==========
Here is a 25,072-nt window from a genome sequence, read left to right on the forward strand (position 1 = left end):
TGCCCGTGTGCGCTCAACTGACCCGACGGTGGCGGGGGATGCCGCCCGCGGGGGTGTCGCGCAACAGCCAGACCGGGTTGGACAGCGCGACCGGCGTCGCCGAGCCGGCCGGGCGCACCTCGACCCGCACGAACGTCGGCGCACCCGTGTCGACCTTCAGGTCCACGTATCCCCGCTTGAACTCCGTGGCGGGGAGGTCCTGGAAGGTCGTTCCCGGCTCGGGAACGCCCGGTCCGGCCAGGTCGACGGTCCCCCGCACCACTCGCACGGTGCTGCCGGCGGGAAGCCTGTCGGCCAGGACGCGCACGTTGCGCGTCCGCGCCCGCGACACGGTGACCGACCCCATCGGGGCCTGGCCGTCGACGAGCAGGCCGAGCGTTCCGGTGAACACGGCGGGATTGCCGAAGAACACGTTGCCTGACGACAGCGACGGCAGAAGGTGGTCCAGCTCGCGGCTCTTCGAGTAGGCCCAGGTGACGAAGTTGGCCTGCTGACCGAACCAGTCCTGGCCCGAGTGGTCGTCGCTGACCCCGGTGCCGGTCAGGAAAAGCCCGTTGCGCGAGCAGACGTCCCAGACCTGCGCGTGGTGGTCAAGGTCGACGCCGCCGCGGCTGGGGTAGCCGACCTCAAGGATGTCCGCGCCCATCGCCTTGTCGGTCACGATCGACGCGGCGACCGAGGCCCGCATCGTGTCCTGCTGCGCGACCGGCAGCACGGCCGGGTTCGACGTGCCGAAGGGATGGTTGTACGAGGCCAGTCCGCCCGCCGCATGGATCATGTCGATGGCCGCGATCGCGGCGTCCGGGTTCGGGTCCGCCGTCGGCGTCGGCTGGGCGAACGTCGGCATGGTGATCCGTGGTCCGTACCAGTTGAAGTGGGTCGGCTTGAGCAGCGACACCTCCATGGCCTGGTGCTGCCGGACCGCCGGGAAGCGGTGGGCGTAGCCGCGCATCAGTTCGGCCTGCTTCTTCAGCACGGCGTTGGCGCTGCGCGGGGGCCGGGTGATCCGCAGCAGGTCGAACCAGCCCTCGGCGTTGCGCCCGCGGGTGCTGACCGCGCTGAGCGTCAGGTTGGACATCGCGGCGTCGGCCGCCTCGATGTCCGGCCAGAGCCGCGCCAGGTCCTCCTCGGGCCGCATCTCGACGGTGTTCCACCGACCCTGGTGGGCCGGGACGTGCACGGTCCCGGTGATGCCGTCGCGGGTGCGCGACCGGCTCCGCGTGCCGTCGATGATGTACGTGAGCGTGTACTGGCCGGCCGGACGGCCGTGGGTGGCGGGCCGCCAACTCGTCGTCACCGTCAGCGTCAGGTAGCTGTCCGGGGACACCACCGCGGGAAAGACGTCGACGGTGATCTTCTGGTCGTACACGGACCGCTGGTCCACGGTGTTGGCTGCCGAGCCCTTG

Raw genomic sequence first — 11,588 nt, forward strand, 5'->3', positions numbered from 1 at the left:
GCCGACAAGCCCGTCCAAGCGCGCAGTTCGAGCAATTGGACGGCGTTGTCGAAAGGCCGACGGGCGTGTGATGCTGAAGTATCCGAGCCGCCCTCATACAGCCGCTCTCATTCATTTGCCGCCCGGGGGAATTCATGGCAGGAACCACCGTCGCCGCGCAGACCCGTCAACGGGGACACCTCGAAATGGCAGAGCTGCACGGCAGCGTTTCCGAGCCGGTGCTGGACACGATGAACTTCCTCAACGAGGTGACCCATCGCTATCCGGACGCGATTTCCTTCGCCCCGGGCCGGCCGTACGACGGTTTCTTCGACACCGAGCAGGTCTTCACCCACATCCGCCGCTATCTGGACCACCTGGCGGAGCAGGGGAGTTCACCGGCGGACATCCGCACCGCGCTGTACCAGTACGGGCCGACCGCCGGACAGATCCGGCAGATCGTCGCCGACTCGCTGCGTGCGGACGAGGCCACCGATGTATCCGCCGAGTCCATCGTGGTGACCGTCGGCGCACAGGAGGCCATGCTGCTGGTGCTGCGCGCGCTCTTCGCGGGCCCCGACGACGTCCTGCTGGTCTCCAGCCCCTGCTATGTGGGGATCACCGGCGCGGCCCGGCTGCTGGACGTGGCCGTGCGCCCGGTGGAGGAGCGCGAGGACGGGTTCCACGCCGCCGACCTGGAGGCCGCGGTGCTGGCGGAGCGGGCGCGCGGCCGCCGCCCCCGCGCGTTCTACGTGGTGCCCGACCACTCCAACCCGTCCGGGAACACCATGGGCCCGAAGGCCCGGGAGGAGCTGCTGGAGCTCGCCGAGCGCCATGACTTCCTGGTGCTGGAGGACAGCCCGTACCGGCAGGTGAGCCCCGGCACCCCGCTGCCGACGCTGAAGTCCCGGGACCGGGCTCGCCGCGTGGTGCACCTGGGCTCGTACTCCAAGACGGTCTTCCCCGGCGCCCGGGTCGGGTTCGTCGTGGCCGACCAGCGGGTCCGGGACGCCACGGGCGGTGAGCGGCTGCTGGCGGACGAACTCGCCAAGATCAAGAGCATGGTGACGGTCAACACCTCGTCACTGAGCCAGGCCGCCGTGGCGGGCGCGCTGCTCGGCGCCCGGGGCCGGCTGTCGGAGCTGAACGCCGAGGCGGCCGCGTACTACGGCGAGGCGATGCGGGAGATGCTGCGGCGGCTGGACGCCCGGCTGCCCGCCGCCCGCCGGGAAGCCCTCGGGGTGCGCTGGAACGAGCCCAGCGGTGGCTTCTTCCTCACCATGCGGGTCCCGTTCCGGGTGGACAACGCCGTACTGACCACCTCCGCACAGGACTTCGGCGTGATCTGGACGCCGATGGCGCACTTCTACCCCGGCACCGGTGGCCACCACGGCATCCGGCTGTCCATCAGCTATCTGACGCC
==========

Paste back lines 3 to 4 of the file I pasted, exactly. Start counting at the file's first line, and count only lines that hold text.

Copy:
Raw genomic sequence first — 11,588 nt, forward strand, 5'->3', positions numbered from 1 at the left:
GCCGACAAGCCCGTCCAAGCGCGCAGTTCGAGCAATTGGACGGCGTTGTCGAAAGGCCGACGGGCGTGTGATGCTGAAGTATCCGAGCCGCCCTCATACAGCCGCTCTCATTCATTTGCCGCCCGGGGGAATTCATGGCAGGAACCACCGTCGCCGCGCAGACCCGTCAACGGGGACACCTCGAAATGGCAGAGCTGCACGGCAGCGTTTCCGAGCCGGTGCTGGACACGATGAACTTCCTCAACGAGGTGACCCATCGCTATCCGGACGCGATTTCCTTCGCCCCGGGCCGGCCGTACGACGGTTTCTTCGACACCGAGCAGGTCTTCACCCACATCCGCCGCTATCTGGACCACCTGGCGGAGCAGGGGAGTTCACCGGCGGACATCCGCACCGCGCTGTACCAGTACGGGCCGACCGCCGGACAGATCCGGCAGATCGTCGCCGACTCGCTGCGTGCGGACGAGGCCACCGATGTATCCGCCGAGTCCATCGTGGTGACCGTCGGCGCACAGGAGGCCATGCTGCTGGTGCTGCGCGCGCTCTTCGCGGGCCCCGACGACGTCCTGCTGGTCTCCAGCCCCTGCTATGTGGGGATCACCGGCGCGGCCCGGCTGCTGGACGTGGCCGTGCGCCCGGTGGAGGAGCGCGAGGACGGGTTCCACGCCGCCGACCTGGAGGCCGCGGTGCTGGCGGAGCGGGCGCGCGGCCGCCGCCCCCGCGCGTTCTACGTGGTGCCCGACCACTCCAACCCGTCCGGGAACACCATGGGCCCGAAGGCCCGGGAGGAGCTGCTGGAGCTCGCCGAGCGCCATGACTTCCTGGTGCTGGAGGACAGCCCGTACCGGCAGGTGAGCCCCGGCACCCCGCTGCCGACGCTGAAGTCCCGGGACCGGGCTCGCCGCGTGGTGCACCTGGGCTCGTACTCCAAGACGGTCTTCCCCGGCGCCCGGGTCGGGTTCGTCGTGGCCGACCAGCGGGTCCGGGACGCCACGGGCGGTGAGCGGCTGCTGGCGGACGAACTCGCCAAGATCAAGAGCATGGTGACGGTCAACACCTCGTCACTGAGCCAGGCCGCCGTGGCGGGCGCGCTGCTCGGCGCCCGGGGCCGGCTGTCGGAGCTGAACGCCGAGGCGGCCGCGTACTACGGCGAGGCGATGCGGGAGATGCTGCGGCGGCTGGACGCCCGGCTGCCCGCCGCCCGCCGGGAAGCCCTCGGGGTGCGCTGGAACGAGCCCAGCGGTGGCTTCTTCCTCACCATGCGGGTCCCGTTCCGGGTGGACAACGCCGTACTGACCACCTCCGCACAGGACTTCGGCGTGATCTGGACGCCGATGGCGCACTTCTACCCCGGCACCGGTGGCCACCACGGCATCCGGCTGTCCATCAGCTATCTGACGCC